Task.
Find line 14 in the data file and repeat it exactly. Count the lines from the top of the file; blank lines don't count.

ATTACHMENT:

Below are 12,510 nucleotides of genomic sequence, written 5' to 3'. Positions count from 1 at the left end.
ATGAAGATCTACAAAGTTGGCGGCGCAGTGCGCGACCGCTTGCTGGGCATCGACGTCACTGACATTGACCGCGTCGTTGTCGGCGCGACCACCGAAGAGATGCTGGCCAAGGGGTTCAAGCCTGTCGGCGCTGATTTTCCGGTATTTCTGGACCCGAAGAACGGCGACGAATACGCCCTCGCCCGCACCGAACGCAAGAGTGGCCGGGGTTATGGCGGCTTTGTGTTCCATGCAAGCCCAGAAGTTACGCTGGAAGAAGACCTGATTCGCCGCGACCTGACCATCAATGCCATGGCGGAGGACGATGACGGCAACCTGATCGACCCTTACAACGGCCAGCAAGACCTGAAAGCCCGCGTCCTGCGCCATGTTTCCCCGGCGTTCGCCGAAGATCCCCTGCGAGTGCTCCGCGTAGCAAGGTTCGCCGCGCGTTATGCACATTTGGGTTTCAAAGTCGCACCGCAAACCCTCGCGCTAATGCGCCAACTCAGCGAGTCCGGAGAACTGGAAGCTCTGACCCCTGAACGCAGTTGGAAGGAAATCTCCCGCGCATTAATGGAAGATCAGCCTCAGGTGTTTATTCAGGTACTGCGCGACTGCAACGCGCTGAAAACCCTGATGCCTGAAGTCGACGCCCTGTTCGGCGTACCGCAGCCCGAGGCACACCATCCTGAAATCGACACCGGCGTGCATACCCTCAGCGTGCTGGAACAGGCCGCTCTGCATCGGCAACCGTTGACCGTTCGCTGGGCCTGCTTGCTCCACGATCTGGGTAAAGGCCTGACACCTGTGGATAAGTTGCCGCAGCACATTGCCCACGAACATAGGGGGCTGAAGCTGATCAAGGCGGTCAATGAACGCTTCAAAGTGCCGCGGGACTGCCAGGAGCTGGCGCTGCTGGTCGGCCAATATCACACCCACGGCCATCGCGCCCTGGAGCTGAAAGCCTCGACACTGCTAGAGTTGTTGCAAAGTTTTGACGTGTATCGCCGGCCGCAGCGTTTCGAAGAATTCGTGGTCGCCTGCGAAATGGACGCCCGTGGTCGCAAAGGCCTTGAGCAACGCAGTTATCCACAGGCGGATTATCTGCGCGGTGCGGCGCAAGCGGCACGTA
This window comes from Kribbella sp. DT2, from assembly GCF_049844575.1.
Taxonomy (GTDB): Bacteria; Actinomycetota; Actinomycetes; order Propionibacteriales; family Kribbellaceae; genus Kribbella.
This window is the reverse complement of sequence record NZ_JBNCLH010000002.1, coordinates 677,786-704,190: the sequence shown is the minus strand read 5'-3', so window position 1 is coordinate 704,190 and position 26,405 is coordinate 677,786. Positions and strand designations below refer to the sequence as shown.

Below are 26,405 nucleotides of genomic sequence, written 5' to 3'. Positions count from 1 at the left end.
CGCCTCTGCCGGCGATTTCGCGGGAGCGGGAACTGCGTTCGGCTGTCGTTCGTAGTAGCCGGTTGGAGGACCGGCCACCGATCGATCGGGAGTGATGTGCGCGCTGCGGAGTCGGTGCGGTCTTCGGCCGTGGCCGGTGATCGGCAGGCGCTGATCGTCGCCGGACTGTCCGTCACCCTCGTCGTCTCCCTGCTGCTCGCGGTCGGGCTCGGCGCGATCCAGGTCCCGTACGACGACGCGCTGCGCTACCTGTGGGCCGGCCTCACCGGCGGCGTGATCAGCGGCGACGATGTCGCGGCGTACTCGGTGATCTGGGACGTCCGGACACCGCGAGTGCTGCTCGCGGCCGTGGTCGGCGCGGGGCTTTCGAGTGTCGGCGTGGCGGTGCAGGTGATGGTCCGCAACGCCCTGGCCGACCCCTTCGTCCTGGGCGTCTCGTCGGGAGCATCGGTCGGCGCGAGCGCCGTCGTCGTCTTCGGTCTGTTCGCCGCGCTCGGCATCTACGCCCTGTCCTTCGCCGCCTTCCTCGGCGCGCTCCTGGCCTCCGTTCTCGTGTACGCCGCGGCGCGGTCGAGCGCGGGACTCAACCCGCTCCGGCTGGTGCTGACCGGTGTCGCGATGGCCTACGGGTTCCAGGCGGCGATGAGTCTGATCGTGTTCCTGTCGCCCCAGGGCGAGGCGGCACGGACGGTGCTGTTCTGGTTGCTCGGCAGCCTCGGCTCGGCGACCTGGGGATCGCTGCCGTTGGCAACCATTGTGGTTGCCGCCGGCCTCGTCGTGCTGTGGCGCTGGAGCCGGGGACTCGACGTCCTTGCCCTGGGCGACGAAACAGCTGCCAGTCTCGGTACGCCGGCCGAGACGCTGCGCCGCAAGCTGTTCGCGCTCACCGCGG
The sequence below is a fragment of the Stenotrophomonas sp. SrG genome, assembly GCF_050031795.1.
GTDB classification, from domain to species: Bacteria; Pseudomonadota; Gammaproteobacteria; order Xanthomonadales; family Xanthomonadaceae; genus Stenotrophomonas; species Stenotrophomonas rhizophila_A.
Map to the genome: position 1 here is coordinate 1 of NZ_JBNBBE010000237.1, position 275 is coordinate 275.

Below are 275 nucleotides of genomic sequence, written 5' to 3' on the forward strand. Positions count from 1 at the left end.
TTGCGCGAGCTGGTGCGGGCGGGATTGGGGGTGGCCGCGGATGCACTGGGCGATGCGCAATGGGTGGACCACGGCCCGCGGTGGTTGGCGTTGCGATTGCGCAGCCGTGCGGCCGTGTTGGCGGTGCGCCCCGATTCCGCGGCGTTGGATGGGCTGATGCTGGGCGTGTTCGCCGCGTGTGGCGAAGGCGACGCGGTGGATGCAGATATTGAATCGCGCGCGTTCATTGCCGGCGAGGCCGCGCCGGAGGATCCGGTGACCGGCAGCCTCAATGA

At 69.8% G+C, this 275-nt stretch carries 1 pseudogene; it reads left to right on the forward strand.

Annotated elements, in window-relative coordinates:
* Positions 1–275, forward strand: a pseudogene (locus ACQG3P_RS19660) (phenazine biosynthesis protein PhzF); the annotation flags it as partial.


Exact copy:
Annotated elements, in window-relative coordinates: